Those wild varieties include close relatives of globally important food crops such as sunflowers, beans, sweet potatoes and strawberries, they said.
The findings are good news for plant breeders who've relied increasingly in recent years on the wild kin of domesticated crops as new sources of disease resistance, drought tolerance and other traits, a release from the Crop Science Society of America said Monday.
Unfortunately, many of these "crop wild relatives" are threatened by habitat loss, pollution and climate change, said lead study author Colin Khoury of the International Center for Tropical Agriculture in Cali, Colombia.
An estimated 30 percent of U.S. plant species are now of "conservation concern," he said, and are possibly even more vulnerable because they've tended to be overlooked both by agricultural scientists and the conservation community.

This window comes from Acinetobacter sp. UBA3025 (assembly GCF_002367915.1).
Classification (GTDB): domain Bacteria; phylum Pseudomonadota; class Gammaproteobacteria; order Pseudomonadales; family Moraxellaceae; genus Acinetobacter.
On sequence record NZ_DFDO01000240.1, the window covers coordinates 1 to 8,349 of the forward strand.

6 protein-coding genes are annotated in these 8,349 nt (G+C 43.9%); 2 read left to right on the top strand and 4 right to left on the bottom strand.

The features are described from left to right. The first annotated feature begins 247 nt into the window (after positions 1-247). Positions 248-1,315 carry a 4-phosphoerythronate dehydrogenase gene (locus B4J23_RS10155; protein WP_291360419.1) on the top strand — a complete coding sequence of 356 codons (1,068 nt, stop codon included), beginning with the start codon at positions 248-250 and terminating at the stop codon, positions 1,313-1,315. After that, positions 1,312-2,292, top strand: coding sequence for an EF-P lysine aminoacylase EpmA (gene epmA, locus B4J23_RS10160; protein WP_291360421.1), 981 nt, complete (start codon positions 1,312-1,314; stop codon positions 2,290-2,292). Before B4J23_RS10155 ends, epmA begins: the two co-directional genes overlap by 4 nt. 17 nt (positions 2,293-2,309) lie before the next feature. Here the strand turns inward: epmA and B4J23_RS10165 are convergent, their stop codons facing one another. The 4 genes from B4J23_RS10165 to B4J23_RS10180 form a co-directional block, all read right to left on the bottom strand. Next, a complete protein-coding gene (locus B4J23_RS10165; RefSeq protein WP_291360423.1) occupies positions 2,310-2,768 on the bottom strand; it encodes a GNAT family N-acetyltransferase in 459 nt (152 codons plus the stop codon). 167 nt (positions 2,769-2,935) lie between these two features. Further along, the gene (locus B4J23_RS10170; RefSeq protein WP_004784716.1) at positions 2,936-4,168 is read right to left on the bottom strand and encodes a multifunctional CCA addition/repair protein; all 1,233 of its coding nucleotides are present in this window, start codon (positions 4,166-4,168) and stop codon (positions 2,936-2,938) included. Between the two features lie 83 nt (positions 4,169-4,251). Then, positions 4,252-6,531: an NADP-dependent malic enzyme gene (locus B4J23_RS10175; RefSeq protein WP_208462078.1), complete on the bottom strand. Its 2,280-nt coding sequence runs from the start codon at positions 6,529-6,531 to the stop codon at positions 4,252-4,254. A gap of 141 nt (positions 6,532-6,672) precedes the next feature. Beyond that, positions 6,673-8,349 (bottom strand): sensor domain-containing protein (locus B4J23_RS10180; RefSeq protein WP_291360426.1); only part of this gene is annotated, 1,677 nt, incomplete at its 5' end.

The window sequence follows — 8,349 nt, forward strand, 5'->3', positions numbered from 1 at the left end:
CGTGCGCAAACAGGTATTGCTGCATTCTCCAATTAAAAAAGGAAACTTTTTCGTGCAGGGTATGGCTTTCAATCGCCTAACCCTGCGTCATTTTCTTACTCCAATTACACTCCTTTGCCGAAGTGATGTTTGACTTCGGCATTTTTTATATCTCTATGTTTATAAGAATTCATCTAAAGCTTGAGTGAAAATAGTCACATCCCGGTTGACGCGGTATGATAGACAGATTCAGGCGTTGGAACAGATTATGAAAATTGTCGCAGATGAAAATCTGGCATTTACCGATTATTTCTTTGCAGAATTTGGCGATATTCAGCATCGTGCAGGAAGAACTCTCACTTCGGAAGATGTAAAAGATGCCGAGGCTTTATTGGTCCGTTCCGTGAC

"We always say that crop wild relatives are important and that they're threatened," he said. "I think what this study does is takes those general statements and puts some good evidence and documentation behind them."
"The window for securing these plants so that they're safe and can be used, it's narrowing for sure," Khoury said. "So it's really time to move forward and get these resources protected."